“We’ve collected a tremendous amount of data,” he says. “Our North Star metric is whether we’re producing something that people actually wear. That’s something we’re always closely monitoring, doing our due diligence, and making sure we are producing a product that people are happy with and getting some utility from, whether that’s functional or psychosocial.” Although the company’s research is proprietary, LaChappelle did share that 100 percent of respondents in a recent survey rated the True Limb as durable and pain-free. He also notes that no customer in Unlimited Tomorrow’s database has ever sustained skin damage, nerve damage, or any other residual-limb injury from their product.
Those results are hardly definitive, Erenstone argues. Until True Limb passes muster on the same rigorous scientific standards that other devices are required to meet, he thinks amputees should proceed with caution. “They’ve made a whole lot of promises, but where are the patient outcomes?” he asks. “Where’s the study? A prosthesis, by definition, is a medical device. And they’re delivering that directly to patients without any medical care.”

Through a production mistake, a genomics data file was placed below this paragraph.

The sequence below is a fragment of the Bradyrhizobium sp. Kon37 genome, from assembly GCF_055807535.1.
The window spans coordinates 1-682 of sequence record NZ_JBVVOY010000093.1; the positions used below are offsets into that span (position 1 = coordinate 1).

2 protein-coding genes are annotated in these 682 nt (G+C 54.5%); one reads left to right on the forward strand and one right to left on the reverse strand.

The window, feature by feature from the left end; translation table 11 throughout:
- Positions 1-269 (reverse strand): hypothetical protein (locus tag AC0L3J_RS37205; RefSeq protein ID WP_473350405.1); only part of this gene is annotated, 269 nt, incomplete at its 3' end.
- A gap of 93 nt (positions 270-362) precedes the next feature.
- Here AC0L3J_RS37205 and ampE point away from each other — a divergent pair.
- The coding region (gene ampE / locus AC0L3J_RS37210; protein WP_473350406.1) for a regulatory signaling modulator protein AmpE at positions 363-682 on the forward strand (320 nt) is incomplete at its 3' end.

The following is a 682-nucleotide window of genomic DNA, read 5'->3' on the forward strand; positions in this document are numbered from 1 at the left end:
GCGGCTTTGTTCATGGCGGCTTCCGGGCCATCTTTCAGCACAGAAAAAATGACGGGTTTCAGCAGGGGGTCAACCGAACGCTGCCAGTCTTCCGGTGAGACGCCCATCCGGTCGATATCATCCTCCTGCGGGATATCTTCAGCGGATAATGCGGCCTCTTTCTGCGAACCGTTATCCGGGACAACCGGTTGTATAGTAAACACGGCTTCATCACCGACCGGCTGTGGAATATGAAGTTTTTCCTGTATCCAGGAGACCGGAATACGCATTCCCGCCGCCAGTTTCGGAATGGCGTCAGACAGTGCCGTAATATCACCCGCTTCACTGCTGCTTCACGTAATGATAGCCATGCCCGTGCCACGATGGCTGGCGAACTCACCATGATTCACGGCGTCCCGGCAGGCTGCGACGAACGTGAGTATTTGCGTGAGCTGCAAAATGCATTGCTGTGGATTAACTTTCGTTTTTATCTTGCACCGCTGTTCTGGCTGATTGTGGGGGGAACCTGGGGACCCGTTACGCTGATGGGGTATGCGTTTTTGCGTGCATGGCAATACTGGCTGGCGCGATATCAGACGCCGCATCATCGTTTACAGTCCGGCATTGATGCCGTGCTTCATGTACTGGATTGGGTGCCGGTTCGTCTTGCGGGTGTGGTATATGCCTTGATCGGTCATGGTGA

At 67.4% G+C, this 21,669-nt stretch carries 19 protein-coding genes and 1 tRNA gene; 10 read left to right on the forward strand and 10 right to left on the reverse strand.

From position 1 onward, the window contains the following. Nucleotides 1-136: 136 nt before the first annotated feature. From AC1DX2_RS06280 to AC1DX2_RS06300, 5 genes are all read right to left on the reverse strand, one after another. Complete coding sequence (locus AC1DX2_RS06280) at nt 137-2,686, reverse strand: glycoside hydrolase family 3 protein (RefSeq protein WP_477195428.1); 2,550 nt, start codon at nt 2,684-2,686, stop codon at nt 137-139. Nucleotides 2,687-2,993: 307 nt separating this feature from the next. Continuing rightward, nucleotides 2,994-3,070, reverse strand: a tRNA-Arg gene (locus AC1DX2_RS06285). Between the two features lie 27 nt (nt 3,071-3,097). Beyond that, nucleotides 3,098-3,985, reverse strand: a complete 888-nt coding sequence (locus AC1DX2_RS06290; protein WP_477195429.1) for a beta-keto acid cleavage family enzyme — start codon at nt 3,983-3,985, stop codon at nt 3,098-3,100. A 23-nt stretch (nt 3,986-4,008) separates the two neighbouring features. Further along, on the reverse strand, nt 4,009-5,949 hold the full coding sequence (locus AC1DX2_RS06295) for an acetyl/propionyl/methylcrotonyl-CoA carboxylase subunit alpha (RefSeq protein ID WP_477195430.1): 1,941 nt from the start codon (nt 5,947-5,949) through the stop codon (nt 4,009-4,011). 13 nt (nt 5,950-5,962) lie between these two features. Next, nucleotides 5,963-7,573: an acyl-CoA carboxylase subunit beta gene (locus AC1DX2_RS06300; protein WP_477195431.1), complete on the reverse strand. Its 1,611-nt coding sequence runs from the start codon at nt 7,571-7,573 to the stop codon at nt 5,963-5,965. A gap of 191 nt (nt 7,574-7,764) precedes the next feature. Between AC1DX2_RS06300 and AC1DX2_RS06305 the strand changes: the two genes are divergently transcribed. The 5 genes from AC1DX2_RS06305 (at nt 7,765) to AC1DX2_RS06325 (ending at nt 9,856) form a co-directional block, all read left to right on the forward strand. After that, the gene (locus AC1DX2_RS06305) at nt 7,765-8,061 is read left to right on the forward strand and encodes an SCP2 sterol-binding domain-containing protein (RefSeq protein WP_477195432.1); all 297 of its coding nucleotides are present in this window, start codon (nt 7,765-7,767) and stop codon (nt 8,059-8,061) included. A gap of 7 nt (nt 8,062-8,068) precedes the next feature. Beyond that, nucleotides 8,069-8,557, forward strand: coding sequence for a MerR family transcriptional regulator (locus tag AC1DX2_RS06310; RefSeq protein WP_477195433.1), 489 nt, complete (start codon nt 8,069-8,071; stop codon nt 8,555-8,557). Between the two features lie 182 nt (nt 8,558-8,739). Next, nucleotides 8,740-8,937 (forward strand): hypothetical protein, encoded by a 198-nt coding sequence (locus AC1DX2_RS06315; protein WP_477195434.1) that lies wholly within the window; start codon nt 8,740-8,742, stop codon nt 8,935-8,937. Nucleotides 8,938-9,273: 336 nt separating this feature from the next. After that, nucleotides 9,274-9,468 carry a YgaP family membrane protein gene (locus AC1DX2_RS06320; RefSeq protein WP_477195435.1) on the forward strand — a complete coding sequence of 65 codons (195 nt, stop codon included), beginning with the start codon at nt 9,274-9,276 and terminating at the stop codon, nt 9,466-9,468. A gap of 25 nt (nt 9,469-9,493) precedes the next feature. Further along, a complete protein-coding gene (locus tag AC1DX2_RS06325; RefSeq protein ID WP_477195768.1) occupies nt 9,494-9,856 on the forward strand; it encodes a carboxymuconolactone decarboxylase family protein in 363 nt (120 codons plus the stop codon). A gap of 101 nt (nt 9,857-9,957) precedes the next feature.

But if a prosthesis is truly defined as a medical device, Lasse Madsen asks, why does the healthcare system so often contradict its own formulation?
“Insurance companies treat a running blade as sports equipment, so they don’t reimburse it,” he says. “You can’t have the prosthetist and the manufacturer saying this is medical equipment, but the insurers saying it isn’t medically necessary and therefore it isn’t covered. It’s got to be one or the other.”
Erenstone doesn’t dispute the point with regard to Levitate’s product. “I don’t have any problem with someone going online and buying a sports device that’s clearly designated as a sports device,” he says. “But a complete prosthesis, socket included? That is by definition a medical device, and it shouldn’t be provided directly to patients in the absence of medical care.”